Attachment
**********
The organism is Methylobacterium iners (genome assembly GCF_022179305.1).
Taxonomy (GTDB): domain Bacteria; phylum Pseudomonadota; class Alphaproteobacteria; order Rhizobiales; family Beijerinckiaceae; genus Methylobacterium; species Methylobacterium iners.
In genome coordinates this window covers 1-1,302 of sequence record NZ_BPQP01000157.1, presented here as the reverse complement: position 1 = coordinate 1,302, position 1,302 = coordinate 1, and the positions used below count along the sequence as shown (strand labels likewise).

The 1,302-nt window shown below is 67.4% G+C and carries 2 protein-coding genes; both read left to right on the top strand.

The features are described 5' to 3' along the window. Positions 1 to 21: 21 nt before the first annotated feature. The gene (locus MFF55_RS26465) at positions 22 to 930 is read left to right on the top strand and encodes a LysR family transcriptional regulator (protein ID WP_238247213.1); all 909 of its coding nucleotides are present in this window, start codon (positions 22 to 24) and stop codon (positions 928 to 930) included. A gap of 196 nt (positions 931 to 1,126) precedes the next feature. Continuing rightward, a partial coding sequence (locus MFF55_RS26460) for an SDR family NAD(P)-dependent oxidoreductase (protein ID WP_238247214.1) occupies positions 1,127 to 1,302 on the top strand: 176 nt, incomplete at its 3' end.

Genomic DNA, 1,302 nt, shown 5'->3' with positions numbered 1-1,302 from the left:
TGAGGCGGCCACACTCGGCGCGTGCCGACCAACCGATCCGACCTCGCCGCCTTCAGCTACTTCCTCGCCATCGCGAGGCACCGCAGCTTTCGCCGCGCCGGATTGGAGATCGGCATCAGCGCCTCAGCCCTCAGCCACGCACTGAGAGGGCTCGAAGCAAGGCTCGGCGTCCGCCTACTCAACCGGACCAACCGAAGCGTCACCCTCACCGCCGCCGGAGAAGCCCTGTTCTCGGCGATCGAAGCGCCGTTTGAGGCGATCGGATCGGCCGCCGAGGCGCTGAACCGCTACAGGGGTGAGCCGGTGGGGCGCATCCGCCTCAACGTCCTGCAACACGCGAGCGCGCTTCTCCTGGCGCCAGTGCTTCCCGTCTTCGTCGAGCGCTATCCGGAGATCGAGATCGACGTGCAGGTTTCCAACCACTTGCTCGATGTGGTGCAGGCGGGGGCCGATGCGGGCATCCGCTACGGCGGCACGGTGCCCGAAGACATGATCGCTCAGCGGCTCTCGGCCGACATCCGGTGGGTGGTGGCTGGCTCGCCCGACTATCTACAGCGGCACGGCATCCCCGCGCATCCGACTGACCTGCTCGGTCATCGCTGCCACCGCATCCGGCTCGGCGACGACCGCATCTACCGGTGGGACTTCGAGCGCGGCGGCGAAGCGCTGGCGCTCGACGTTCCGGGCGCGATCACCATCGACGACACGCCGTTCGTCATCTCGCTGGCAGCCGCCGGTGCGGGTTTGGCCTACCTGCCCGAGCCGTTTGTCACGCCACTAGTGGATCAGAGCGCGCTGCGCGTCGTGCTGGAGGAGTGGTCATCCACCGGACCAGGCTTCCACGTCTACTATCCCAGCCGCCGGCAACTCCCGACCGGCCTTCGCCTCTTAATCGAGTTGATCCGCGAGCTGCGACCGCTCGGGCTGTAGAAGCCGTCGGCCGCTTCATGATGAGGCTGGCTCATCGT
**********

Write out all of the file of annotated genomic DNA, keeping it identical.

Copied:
The organism is Methylobacterium iners (genome assembly GCF_022179305.1).
Taxonomy (GTDB): domain Bacteria; phylum Pseudomonadota; class Alphaproteobacteria; order Rhizobiales; family Beijerinckiaceae; genus Methylobacterium; species Methylobacterium iners.
In genome coordinates this window covers 1-1,302 of sequence record NZ_BPQP01000157.1, presented here as the reverse complement: position 1 = coordinate 1,302, position 1,302 = coordinate 1, and the positions used below count along the sequence as shown (strand labels likewise).

The 1,302-nt window shown below is 67.4% G+C and carries 2 protein-coding genes; both read left to right on the top strand.

The features are described 5' to 3' along the window. Positions 1 to 21: 21 nt before the first annotated feature. The gene (locus MFF55_RS26465) at positions 22 to 930 is read left to right on the top strand and encodes a LysR family transcriptional regulator (protein ID WP_238247213.1); all 909 of its coding nucleotides are present in this window, start codon (positions 22 to 24) and stop codon (positions 928 to 930) included. A gap of 196 nt (positions 931 to 1,126) precedes the next feature. Continuing rightward, a partial coding sequence (locus MFF55_RS26460) for an SDR family NAD(P)-dependent oxidoreductase (protein ID WP_238247214.1) occupies positions 1,127 to 1,302 on the top strand: 176 nt, incomplete at its 3' end.

Genomic DNA, 1,302 nt, shown 5'->3' with positions numbered 1-1,302 from the left:
TGAGGCGGCCACACTCGGCGCGTGCCGACCAACCGATCCGACCTCGCCGCCTTCAGCTACTTCCTCGCCATCGCGAGGCACCGCAGCTTTCGCCGCGCCGGATTGGAGATCGGCATCAGCGCCTCAGCCCTCAGCCACGCACTGAGAGGGCTCGAAGCAAGGCTCGGCGTCCGCCTACTCAACCGGACCAACCGAAGCGTCACCCTCACCGCCGCCGGAGAAGCCCTGTTCTCGGCGATCGAAGCGCCGTTTGAGGCGATCGGATCGGCCGCCGAGGCGCTGAACCGCTACAGGGGTGAGCCGGTGGGGCGCATCCGCCTCAACGTCCTGCAACACGCGAGCGCGCTTCTCCTGGCGCCAGTGCTTCCCGTCTTCGTCGAGCGCTATCCGGAGATCGAGATCGACGTGCAGGTTTCCAACCACTTGCTCGATGTGGTGCAGGCGGGGGCCGATGCGGGCATCCGCTACGGCGGCACGGTGCCCGAAGACATGATCGCTCAGCGGCTCTCGGCCGACATCCGGTGGGTGGTGGCTGGCTCGCCCGACTATCTACAGCGGCACGGCATCCCCGCGCATCCGACTGACCTGCTCGGTCATCGCTGCCACCGCATCCGGCTCGGCGACGACCGCATCTACCGGTGGGACTTCGAGCGCGGCGGCGAAGCGCTGGCGCTCGACGTTCCGGGCGCGATCACCATCGACGACACGCCGTTCGTCATCTCGCTGGCAGCCGCCGGTGCGGGTTTGGCCTACCTGCCCGAGCCGTTTGTCACGCCACTAGTGGATCAGAGCGCGCTGCGCGTCGTGCTGGAGGAGTGGTCATCCACCGGACCAGGCTTCCACGTCTACTATCCCAGCCGCCGGCAACTCCCGACCGGCCTTCGCCTCTTAATCGAGTTGATCCGCGAGCTGCGACCGCTCGGGCTGTAGAAGCCGTCGGCCGCTTCATGATGAGGCTGGCTCATCGT